For a time I was one Assistant Editor covering up to 15 edit bays and editors depending on how busy it was. We had several talented staff editors that I learned a great deal from but we also had several regular freelance editors that came into work on special projects. Anytime these men or women came in, I would drop everything I was doing, so I could spend time picking their brain on techniques they used, theory of storytelling basically anything they would share with me about their creative process. Then during after hours, I would practice my own editing applying things I picked through observation or by sitting with other editors.
One thing I’ve never been to is a patient person. And after a couple of years of being an assistant I grew tired of doing that but for whatever reason could not make the jump to being a full-on creative editor. So I got impatient and left that company. When I look back on it, I wish I would have been more patient with developing my craft.
Fast forward to today, what I am doing with my brand Heights is that I am merging my two passions. I love telling a story through audio and video. To me, it is truly an art form. There are so many subtleties in editing that the common eye or ear don’t even understand, but if you’ve ever watched something and it made you cry, or laugh, or angry, you can thank the editor for that. We use music, sound design, and visuals to evoke an emotion. Just in the same way a piece of artwork does the same.
In a way, that is what I am trying to do with the clothing I make. I want to evoke emotion from every customer that buys my clothing. Primarily it’s confidence and comfort that I am aiming for. There’s nothing groundbreaking that I am doing design-wise with my clothing. The tall market is so underserved right now, it’s all about versatility and somewhat basic. However, each year my goal is to push that boundary a little more with my designs to where it does become a story that I am telling with the collections.
If you had a friend visiting you, what are some of the local spots you’d want to take them around to?
This is a fun one.
I’m a big sports guy. So if it’s during basketball season we’re definitely hitting up a Suns game. Before the game, we could go to Cornish Pasty Co. downtown and pregame with some brews and pasties. If you haven’t tried a pastie before they’re AMAZING.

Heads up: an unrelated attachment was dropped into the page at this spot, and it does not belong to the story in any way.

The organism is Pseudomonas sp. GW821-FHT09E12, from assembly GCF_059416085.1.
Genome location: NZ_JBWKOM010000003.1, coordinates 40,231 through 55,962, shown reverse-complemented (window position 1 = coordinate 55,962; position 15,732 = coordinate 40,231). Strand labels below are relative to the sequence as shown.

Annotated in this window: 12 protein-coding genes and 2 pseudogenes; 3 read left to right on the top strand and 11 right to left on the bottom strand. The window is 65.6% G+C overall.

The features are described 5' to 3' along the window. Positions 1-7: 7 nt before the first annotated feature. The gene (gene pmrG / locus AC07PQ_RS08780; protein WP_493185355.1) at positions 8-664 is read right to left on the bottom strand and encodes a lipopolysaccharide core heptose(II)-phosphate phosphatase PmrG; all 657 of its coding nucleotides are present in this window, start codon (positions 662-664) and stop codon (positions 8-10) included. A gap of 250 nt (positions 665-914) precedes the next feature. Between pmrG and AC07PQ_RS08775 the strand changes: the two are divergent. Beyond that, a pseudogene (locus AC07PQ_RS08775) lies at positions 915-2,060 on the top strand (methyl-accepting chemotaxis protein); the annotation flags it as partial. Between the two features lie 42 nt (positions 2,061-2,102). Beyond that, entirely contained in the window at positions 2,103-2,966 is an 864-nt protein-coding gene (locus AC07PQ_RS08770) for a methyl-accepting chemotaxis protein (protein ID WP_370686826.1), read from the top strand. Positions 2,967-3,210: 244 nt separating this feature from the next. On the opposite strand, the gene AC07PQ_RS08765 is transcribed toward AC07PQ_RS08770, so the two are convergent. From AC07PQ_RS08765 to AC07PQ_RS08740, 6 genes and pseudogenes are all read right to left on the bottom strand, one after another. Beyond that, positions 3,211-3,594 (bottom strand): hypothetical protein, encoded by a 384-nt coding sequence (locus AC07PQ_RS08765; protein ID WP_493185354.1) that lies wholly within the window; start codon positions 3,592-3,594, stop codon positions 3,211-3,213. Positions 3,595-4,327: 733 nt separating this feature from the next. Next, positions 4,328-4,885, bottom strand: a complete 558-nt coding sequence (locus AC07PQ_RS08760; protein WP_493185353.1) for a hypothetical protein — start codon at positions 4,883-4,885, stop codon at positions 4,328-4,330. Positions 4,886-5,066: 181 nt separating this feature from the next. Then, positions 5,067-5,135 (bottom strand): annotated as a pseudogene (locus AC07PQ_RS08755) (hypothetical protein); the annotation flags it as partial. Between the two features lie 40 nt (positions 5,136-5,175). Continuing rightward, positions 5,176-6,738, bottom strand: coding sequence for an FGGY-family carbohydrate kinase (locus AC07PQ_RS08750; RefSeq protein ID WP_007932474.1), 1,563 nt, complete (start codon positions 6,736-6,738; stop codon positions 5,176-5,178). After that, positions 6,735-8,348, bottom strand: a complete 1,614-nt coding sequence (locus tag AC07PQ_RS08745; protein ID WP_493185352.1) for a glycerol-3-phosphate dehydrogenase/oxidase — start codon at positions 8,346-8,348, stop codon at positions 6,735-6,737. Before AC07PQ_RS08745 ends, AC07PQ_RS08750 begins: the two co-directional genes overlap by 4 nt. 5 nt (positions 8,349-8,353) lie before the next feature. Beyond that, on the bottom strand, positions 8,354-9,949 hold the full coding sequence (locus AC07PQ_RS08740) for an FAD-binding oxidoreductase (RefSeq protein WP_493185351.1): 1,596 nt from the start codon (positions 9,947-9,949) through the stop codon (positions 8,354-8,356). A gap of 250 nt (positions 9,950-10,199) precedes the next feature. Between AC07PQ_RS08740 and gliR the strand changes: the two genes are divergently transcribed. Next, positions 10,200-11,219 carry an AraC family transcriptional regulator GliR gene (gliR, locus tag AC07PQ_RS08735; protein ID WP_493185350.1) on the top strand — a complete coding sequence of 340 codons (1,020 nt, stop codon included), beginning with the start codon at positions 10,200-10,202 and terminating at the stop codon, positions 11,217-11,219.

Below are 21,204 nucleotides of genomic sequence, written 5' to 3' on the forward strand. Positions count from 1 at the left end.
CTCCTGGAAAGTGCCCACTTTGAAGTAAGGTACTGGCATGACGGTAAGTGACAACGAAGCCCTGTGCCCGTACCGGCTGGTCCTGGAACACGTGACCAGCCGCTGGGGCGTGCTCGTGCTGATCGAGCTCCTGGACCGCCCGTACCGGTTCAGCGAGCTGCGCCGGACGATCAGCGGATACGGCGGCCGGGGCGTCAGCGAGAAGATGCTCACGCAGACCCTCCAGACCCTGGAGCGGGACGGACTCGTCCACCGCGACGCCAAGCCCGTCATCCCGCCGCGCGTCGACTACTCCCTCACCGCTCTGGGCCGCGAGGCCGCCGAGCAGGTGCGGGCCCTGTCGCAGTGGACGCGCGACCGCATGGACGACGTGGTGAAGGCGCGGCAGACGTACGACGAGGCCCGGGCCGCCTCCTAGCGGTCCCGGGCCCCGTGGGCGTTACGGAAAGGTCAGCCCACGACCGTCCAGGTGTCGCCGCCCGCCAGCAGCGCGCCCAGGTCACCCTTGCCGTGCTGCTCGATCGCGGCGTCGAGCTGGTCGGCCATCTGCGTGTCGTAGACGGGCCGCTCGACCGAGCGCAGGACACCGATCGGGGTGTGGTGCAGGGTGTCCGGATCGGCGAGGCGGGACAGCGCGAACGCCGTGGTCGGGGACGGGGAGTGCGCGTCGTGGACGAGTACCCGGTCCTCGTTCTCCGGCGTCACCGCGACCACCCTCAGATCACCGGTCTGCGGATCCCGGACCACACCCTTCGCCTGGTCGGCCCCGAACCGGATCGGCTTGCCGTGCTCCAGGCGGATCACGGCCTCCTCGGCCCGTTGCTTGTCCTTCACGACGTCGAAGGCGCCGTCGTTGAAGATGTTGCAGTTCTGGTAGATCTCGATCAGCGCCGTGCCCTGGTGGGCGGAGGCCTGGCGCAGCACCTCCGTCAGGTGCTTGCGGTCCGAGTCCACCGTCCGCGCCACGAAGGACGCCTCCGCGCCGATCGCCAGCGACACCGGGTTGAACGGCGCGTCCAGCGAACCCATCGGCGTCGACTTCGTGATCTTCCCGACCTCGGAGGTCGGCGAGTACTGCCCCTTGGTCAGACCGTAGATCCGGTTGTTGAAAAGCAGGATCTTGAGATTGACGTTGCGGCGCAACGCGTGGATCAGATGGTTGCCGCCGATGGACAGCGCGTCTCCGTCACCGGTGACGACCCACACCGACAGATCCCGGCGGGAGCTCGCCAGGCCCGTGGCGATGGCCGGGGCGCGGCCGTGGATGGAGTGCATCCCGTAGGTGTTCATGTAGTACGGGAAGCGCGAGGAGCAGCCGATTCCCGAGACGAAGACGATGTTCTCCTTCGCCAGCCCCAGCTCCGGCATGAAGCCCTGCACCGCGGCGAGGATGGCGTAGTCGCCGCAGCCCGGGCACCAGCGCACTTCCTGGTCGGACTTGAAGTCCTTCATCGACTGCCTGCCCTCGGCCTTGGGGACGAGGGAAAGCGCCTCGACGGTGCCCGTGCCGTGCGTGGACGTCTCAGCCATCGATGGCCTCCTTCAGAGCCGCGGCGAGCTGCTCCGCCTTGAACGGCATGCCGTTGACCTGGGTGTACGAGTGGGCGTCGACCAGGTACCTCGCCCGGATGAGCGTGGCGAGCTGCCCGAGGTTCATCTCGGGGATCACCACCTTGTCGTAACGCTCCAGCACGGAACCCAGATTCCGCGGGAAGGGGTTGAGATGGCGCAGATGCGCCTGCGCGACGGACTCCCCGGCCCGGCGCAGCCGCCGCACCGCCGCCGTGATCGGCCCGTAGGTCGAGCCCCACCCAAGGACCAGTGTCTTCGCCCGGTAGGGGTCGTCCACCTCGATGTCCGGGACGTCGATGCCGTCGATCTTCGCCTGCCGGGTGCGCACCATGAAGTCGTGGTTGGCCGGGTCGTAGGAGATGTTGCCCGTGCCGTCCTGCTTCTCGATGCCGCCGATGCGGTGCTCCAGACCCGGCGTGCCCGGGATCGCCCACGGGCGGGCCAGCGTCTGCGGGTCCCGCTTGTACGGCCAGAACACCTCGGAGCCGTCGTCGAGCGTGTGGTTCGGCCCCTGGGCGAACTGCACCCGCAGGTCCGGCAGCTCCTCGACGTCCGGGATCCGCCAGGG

If it’s during the right time of the month, we’d go downtown and check out 1st Fridays over on Roosevelt Row, check out the local vendor and art scene, and head over to the downtown Phoenix location of Arizona Wilderness.
One of the mornings I’d have us wake up super early and go hike “A” Mountain on the ASU campus. Most people take their visitors to Camelback Mountain, but we’ll likely be hungover and I live in Tempe so “A” Mountain is much closer. Plus there is a Snooze Eatery right near it and we can hit that up afterward for food and morning cocktails.
Lastly, my group of close friends and I, love the comedy scene that is happening these days. So I’d check out who’s playing at either the Tempe Improv, Stand up Live Downtown Phoenix, or see if there is a big timer playing at Arizona Federal Theater. Depending on which location we go to, it would likely involve dinner and drinks at The Vig Fillmore, State 48 Brewery downtown, or Culinary Dropout if we are in Tempe.
Shoutout is all about shouting out others who you feel deserve additional recognition and exposure. Who would you like to shoutout?
Angela Johnson and Sherri Barry of F.A.B.R.I.C, as my mentors, teaching me all the little things about launching an apparel business. Uli and Kate, for all their guidance in the technical design of our products and as always my wife Belen, she was the person that gave me the confidence, when I was at a low point in my life, to make it happen.
Other: Also, check out scottieyang.com the professional portfolio of my video work.
Photography by: Jenny Kaufman of Xposed Capture